Beginner To CUDA

Hy All,

I am Engineering Student and currently working on Unmanned vehicles for which I have extensive use of Image Processing and Video Processing. I am very new to CUDA , in fact just happened to come across it and the features kind of fascinated me. What I would like to clarify through my first post is how CUDA can facilitate Video Processing. My Vehicle would be involved in lots of processing like object racking , detection , RGB filtering etc , i would like to know if CUDA is actually helpful in accelerating this process ? Also when is the VS2008 compatible with CUDA ?

Thank you

Regards

Ajay Nair

How do you currently do things like object tracking etc? If you do stuff like calculate pixel data and base the recognition on that then I am sure CUDA would give be a good avenue to go down.

Do you have existing software which you would port or are you writing from scratch?

Thank you for your reply ! I currently do it by Aforge.Net which is an image processing tool written in C# and works pretty nice !!

code.google.com/p/aforge/

There are standard functions that does RGB filtering and stuff. and object tracking, yeah I guess I have always known to track objects by pixel calculations and nuthing else (do lemme know if u know other methods ). So will it help me ? and HOW ?

Hey all ! I expected a little more support from this forum for a newbie to CUDA !

In anticipation of support !!

Ajay Nair

It’s very hard to tell whether a given piece of software we know little about is easy to reimplement into CUDA.

First what you need to do is understand the algorithms in the program you’re using currently. You will have a hard time efficiently porting a piece of software to CUDA without in-depth knowledge of what is being done and how can you translate it to massive parallelism.

Generally GPUs fare very good doing image and video related things (they were made for it after all) but to be sure you need to check your algorithms. And then read the Programming Guide. It’s not only a reference of instructions, it’s also a good way to grasp the concept behind CUDA.

Hey Hy,

Thanks for replying. I am very much flexible to move completely into a new domain if the domain offers me a better quality in my output. Thats what I am wondering if CUDA actually works and enhances processing video streams recieved from web cams ? Also in what way do they enhance ?

Regards

Ajay

CUDA is very effective in such tasks if you can divide an algorithmic problem into very small parts that can be done in parallel. In this case, an example would be:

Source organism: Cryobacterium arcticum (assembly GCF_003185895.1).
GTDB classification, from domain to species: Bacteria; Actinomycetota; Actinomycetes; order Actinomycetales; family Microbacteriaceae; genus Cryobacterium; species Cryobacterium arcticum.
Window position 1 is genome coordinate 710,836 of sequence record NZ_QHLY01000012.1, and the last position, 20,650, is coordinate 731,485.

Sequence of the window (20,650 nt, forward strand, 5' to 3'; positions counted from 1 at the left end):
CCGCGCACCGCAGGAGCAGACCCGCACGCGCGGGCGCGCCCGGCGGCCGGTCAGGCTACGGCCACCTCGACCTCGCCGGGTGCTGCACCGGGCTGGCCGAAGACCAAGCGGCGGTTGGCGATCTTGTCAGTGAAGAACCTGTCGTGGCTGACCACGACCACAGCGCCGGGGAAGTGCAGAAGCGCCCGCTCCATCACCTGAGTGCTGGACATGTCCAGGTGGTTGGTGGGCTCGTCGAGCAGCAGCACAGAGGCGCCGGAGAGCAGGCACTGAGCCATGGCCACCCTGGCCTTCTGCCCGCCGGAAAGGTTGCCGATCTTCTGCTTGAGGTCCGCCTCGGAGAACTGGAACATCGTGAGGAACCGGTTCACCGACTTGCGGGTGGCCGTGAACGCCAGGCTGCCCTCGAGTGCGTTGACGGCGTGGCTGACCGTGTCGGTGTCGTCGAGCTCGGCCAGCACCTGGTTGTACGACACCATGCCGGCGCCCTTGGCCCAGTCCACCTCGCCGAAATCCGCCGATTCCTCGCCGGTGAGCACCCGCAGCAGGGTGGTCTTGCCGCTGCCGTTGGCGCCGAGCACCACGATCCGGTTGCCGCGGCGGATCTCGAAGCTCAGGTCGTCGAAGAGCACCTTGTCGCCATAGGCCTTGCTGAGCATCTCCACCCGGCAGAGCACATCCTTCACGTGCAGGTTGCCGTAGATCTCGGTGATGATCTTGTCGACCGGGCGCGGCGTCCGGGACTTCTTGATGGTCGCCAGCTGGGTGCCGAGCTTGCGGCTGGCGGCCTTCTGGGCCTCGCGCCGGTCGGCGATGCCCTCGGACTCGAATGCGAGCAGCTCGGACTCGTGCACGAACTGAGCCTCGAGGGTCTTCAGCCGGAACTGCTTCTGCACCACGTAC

Let’s assume your webcam outputs 320x240 pixel resolution and in your code you have a loop over all those pixels (320*240=76’800 elements) which does some set of operations for each of them. For example, for each pixel you want to extract the ‘blue’ color ingredient and copy it to another array (of ‘blue pixels’).

for(int x=0; x<320; x++) {
for(int y=0; y<240; y++) {
bluepixels[y]=image[y].getBlue;
}
}

In this example, there are no sequential dependencies between iterations. You may extract the blue ingredient of [5][25] and from [6][50] logically at the same time, right? So, in CUDA you could instead do this part in parallel, exploiting your GPU’s ability to effectively handle fine-grained massive parallelism.

The CUDA approach would be, for example, to spawn 76’800 threads, one for each pixel, and have each process its element from the image array. This problem is perfect for executing on a GPU because there are plenty threads (tens of thousands isn’t actually many to CUDA, your card will be more than happy to spawn millions) and each does a small part of the job (lightweight threading).

If you have many such algorithms in your computer vision app, you can have manifold speed increase in execution (think 20x faster). However, you must first assess two issues:

  1. Are your algorithms “naturally” massively parallel on that scale? I can presume so, many image and video related programs are, but you have to check.
    Some examples of other naturally parallel problems that you can encounter include many kinds of image filtering, denoising, pre- and postprocessing and matrix and vector mathematical operations. If you have a lot of these, you’re likely to benefit from using CUDA.

  2. Take into account the overhead of copying your data (video frame) into the GPU and copying the results back to the CPU. You will do this often (if you have streaming feed). The PCIe bandwidth is about 2GB/s (conservatively). If you’ll update at 30fps, you have about 50MB of data you can copy if you aim for real time.

There have been others who used CUDA for image and video processing, see http://www.nvidia.com/object/cuda_home.html#state=home

Thank you so much ! I dont think it can get better than this !! Thanks a lot for the head start !